global

7 Reasons Why Your Two Week Trip To Haiti Doesn’t Matter: Calling Bull on “Service Trips” and Voluntourism

    I’d like to add that this is not a new idea. The problems associated with voluntourism are well known among the professionals who work in international development. I have added many links at the end of this post to inspire further reading on the subject.   There have been many different articles written about the ineffectiveness of short-term voluntourism trips to developing nations, including here and here by our friends at in-Training. You know the kind of trips I’m talking about: a spring break spent painting an orphanage in Haiti as opposed to drinking all day in Panama City Beach; a 10-day excursion in exotic Peru, with the pics of Machu Picchu to prove it; or, for the overachieving do-gooders, a couple weeks spent parading around Nairobi, Kenya.    However, these types of trips often exploit the people and communities they pretend to help. Worse, these short-term service self-fulfillment trips can end up doing more harm than good.    I’m guilty of this myself. I spent a couple of weeks in a remote Ukrainian village in 2006, where I basically just hung out with a few orphans and occupied space. The following summer, immediately after graduating high school, I spent a few months in Uganda where I did slightly more work until I realized the true uselessness of my unskilled presence there. But the only people less helpful than me were...

I’m an International Public Health Social Worker…Seriously!

Say what now? No it really is a thing! I promise! It’s called international public health social work. It’s really important to know about. Well why? That’s a loaded question. It’s focused on prevention. But in a unique way and brings a set of skills which require thinking on a clinical and population level at the same time and being able to understand that empowerment is not simply a tag line you put into a grant application. It’s about understanding the importance of balancing process with outcomes. It’s focused on the social environment as a significant contributing factor to health statuses. After all, it is not an accident that African Americans tend to be at a higher risk of obesity, diabetes, violence, and lower birth weight. Mostly, it’s about being able to approach a problem from two different and valuable perspectives. Being an international public health social worker, or at least being in this field, requires me to have an elevator speech ready to go in order for someone to understand what I am doing and bringing to the table. A doctor is more or less universally understood, no matter if it is in a tent in a refugee camp in Kakuma, a health clinic in Lima, or the emergency room on Friday night at Boston Medical Center. We understand doctors and what they do – they diagnose and...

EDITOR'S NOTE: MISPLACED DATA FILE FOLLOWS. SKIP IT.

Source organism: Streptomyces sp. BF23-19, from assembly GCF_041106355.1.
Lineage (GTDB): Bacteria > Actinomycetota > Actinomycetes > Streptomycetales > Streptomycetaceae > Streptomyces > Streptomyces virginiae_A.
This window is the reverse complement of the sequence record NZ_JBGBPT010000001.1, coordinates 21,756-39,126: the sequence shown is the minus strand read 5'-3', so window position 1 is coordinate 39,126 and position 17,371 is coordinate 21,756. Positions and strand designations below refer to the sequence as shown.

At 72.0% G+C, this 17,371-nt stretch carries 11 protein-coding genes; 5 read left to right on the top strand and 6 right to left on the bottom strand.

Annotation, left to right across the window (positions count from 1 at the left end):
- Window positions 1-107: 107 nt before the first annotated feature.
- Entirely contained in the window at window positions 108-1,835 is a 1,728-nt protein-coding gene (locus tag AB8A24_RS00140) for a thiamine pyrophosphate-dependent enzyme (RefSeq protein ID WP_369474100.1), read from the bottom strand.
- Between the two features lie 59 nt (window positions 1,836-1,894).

What’s the Difference Between Relief and Development Programs?

The simplest breakdown goes like this: Humanitarian relief programs are focused on rapid start-up, and rapid impact. Implementers of humanitarian programs need to gear up as fast as possible, and start providing necessary assistance as fast as possible. Their primary focus is not building local capacity, sustainability, or monitoring and evaluation. Their primary focus is getting help to people in need. They end when the emergency ends. Relief can come from the outside, and it is a response to some kind of breakdown or disaster. Development programs are focused on achieving long-term change of some kind, with the intent of improving people’s lives and the lives of their descendants. They involve rigorous planning and ongoing operational research. They are rooted in local capacity building, because they are aimed at change which continues after the project ends. Even if it has outside support, development in the end has to come from inside. In practice, however, it’s not that simple. (It never is, is it?) Sometimes the emergency doesn’t end. Situations that look like short-term humanitarian emergencies can go on for years, or even decades. Somalia, for example, Afghanistan, or Sudan. Programs designed to provide immediate assistance become a way of life for people in crisis. It would be nice if those programs could be converted into development programs, but it’s very hard to turn a relief program into a development...

30 Game-Changing Global Innovations